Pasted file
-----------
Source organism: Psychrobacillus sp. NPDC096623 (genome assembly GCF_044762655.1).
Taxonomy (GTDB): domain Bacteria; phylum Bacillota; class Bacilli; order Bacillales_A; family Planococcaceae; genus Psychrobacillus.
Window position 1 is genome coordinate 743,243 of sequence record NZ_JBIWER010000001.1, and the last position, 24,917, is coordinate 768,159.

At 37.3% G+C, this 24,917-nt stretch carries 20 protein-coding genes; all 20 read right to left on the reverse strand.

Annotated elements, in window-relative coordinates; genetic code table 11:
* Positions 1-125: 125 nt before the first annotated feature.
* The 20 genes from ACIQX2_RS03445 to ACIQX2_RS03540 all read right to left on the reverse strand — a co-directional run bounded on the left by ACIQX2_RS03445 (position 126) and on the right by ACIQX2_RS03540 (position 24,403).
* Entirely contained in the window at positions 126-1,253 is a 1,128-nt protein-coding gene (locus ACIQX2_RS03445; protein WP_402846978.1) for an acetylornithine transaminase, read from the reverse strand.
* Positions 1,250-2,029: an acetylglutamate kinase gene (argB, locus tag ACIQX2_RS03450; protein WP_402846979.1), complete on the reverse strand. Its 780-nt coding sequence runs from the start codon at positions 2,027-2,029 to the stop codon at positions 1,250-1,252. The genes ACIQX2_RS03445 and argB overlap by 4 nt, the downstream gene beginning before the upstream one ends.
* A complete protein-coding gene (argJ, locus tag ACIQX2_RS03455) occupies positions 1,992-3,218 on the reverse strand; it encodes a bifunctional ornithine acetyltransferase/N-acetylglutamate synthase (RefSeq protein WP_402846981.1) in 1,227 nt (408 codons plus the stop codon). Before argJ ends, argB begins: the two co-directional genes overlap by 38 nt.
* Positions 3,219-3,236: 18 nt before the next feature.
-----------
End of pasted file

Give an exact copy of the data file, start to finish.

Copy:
Source organism: Psychrobacillus sp. NPDC096623 (genome assembly GCF_044762655.1).
Taxonomy (GTDB): domain Bacteria; phylum Bacillota; class Bacilli; order Bacillales_A; family Planococcaceae; genus Psychrobacillus.
Window position 1 is genome coordinate 743,243 of sequence record NZ_JBIWER010000001.1, and the last position, 24,917, is coordinate 768,159.

At 37.3% G+C, this 24,917-nt stretch carries 20 protein-coding genes; all 20 read right to left on the reverse strand.

Annotated elements, in window-relative coordinates; genetic code table 11:
* Positions 1-125: 125 nt before the first annotated feature.
* The 20 genes from ACIQX2_RS03445 to ACIQX2_RS03540 all read right to left on the reverse strand — a co-directional run bounded on the left by ACIQX2_RS03445 (position 126) and on the right by ACIQX2_RS03540 (position 24,403).
* Entirely contained in the window at positions 126-1,253 is a 1,128-nt protein-coding gene (locus ACIQX2_RS03445; protein WP_402846978.1) for an acetylornithine transaminase, read from the reverse strand.
* Positions 1,250-2,029: an acetylglutamate kinase gene (argB, locus tag ACIQX2_RS03450; protein WP_402846979.1), complete on the reverse strand. Its 780-nt coding sequence runs from the start codon at positions 2,027-2,029 to the stop codon at positions 1,250-1,252. The genes ACIQX2_RS03445 and argB overlap by 4 nt, the downstream gene beginning before the upstream one ends.
* A complete protein-coding gene (argJ, locus tag ACIQX2_RS03455) occupies positions 1,992-3,218 on the reverse strand; it encodes a bifunctional ornithine acetyltransferase/N-acetylglutamate synthase (RefSeq protein WP_402846981.1) in 1,227 nt (408 codons plus the stop codon). Before argJ ends, argB begins: the two co-directional genes overlap by 38 nt.
* Positions 3,219-3,236: 18 nt before the next feature.